ID Verification: What Is the AML Process in Banking?

View of several skyscraper banks from the outside looking in: AML in banking

In the U.S. alone, roughly $300 billion is laundered each year, and this represents about 15-38% of the money laundered globally. Money laundering is a growing issue and the amount of money that can move through a single laundering operation is significant. Because of this, security measures, such as AML, should be in place to verify the identity of those requesting funds to prevent fraud.

What Is AML?

AML stands for Anti-Money Laundering and refers to the variety of security measures taken by banks to reduce the risk of inadvertently allowing criminals to open accounts and disguise ill-gotten funds as legitimate income.

Why Have AML Processes in Banking?

The Financial Action Task Force (FATF) is a global organization founded in the late 1980s to combat money laundering. According to the FATF, member countries must enact and enforce anti-money laundering (AML) legislation. After September 11, 2001, countries around the world came together in the war on terror, terrorism funding, and related financial crime. As a result of the new threat of global terror networks, the FATF amended its recommendations to empower member countries to act against international terrorist financing.

When money is discovered to be connected to financial crime, the government is to confiscate it and prosecute the criminals involved. All member countries must maintain a financial unit that processes criminal complaints and oversees investigations into possible financial crimes. They must also cooperate with other member countries when it comes to fighting money laundering across borders, including in the prosecution of international crimes.

As part of the FATF, the U.S. federal government has passed legislation requiring banks to help in that fight. Banks are mandated by government law to make it more difficult for criminals to use the U.S. financial system to carry out their laundering schemes. Fortunately, AML technologies can make the process of ID verification and other AML measures far easier and more accurate than manual processes.

The Role of ID Verification in AML

ID verification is a key part of the AML process. The FATF requires financial institutions in participating countries to comply with national, state, and local Know-Your-Customer (KYC) regulations and verify their customers’ identities. Banks must verify the identity of new and existing customers with reasonable certainty, making sure the applicant’s claimed identity matches their actual identity in real life.

Banks must also keep records of any customer considered at high risk of engaging in corruption. This is where the concept of a politically exposed person (PEP) comes from. A PEP is an individual in a position of high political power. They are automatically considered high-risk individuals for banks because they are more likely to be connected to politically-motivated financial crimes. Banks must monitor PEPs and other high-risk customers (such as Designated Non-Financial Businesses and Processions) and, if needed, report on them to authorities.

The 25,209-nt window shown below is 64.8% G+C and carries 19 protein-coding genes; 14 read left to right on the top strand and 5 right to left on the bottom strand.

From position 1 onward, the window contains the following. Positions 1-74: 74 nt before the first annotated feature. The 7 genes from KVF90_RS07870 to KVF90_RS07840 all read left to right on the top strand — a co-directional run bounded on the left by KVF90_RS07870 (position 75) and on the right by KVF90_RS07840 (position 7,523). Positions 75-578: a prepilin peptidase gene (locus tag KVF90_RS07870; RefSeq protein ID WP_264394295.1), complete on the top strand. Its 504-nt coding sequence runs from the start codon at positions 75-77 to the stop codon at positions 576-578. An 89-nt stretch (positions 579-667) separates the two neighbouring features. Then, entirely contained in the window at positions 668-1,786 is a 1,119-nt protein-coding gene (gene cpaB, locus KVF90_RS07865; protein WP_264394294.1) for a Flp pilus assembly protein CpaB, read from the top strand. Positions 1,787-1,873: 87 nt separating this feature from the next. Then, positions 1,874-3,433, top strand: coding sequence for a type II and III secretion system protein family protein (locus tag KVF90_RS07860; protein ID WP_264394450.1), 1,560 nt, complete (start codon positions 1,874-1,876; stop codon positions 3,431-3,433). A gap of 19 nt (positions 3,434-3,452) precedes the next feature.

Why Follow AML Regulations?

Following AML regulations is critical for banks to protect the integrity of the financial system and their reputations. However, AML regulations are also a source of frustration for both the institutions that follow them and the customers that must navigate the security protocols. Many banks also report that AML regulations are burdensome, expensive, and labor-intensive. Some even question the effectiveness and cost associated with following these regulations.

While some of those complaints have merit, there are several good reasons for banks to continue complying with AML regulations. First, the penalties for not following them can easily amount to millions of dollars–hardly justifying any savings gained by lax AML protocols. Second is the harm to a bank’s reputation for failing to comply with regulations. If a financial institution is revealed to have enabled financial crimes, its standing with the public can be permanently damaged.

Embrace New Solutions for AML Processes

Due to increasingly stringent, many banks are turning to digital, AI-based solutions to tackle AML compliance with greater efficiency. Fortunately, today’s financial institutions have more tools at their disposal to confront the ever-growing threat of money laundering, financial crimes, and international terrorism. Embracing the latest security products is a way for banks to lower the costs associated with AML compliance while giving customers a better end-user experience.

Rather than relying on outdated databases or running ID verifications by hand, Integrity by Aristotle offers a powerful suite of identity verification solutions that can be configured to carry out a wide range of functions to help you to prevent fraud and avoid costly regulatory fines. ID-Direct is a web-based solution that allows you to quickly and conveniently authenticate individuals online against our database of government-issued IDs for citizens of 135 countries around the globe. Contact us today to learn how we can help your business build a safe and effective risk-based digital ID verification protocol.

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